[MIS15-P23] Antarctic ice sheet dynamics during the Last Interglacial
Keywords:Antarctic Ice Sheet, Last interglacial, Nd isotope
potentially caused by the global warming is a sea level rise due to the melting of ice sheet. Antarctic
ice sheet, which hold a massive amount of fresh water, was considered to be stable even if global
warming progresses in a future. However, recent studies have shown that Antarctic ice sheet is more
sensitive to global warming than previously thought. Therefore, it is an important to better understand
extent to which Antarctic ice sheet sensitive to global warming.
Study of past warm period provides a useful insight into the prediction of sea level rise in a future.
In particular, the last interglacial (MIS 5e), which was ~1°C warmer than that of the preindustrial, is
receiving increased attention, since sea level in the period is estimated to be several meters higher than
that of the present. This suggests substantial loss of Antarctic ice sheet during MIS 5e. However,
variability of Antarctic ice sheet during MIS 5e has been poorly understood. In this study, we generate
high resolution records of mineral composition, Nd isotope and iceberg rafted debris (IBRD) in
GC1407 collected from near the Wilkes Basin, East Antarctica (130.518°E, 63.74°S) in order to better
understand Antarctic ice sheet dynamics during the warmer than the present climate condition.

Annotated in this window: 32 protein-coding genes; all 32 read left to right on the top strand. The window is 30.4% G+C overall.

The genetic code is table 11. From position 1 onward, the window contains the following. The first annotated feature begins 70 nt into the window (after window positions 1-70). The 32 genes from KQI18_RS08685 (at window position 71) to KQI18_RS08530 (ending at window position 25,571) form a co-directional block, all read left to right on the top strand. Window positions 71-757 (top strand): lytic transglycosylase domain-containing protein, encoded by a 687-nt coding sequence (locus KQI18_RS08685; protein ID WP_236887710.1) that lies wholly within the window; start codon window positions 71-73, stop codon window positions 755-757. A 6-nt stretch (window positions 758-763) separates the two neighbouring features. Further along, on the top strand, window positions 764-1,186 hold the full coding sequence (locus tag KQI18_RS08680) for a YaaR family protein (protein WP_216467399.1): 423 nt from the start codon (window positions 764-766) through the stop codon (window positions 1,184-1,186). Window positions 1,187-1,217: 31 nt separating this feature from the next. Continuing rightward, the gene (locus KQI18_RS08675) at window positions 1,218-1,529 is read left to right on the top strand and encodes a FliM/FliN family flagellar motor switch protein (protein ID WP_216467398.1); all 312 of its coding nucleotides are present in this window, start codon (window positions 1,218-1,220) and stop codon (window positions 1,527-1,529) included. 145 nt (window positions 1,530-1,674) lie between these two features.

The two episodic IBRD increase events are found to be recognized during MIS 5e in GC1407,
suggesting that increases in icebergs transport occurred during MIS 5e. Nd isotope and mineral
composition records in GC1407 suggest that icebergs originated from area with relatively higher eNd,
possibly either Wilkes Land Basin or West Antarctica ice sheets. The iceberg discharge events
happened when Antarctic air temperature was warmer than that of preindustrial era, suggesting a link
between Antarctic warming and increase in iceberg discharge. Furthermore, the timings of iceberg
discharge events are simultaneous with the onsets of sea level rises estimated from geological record
in Western Australia. The correspondence between the sea level and Antarctic ice sheet records
suggests substantial contribution of Antarctic ice mass loss to the sea level rises during MIS 5e.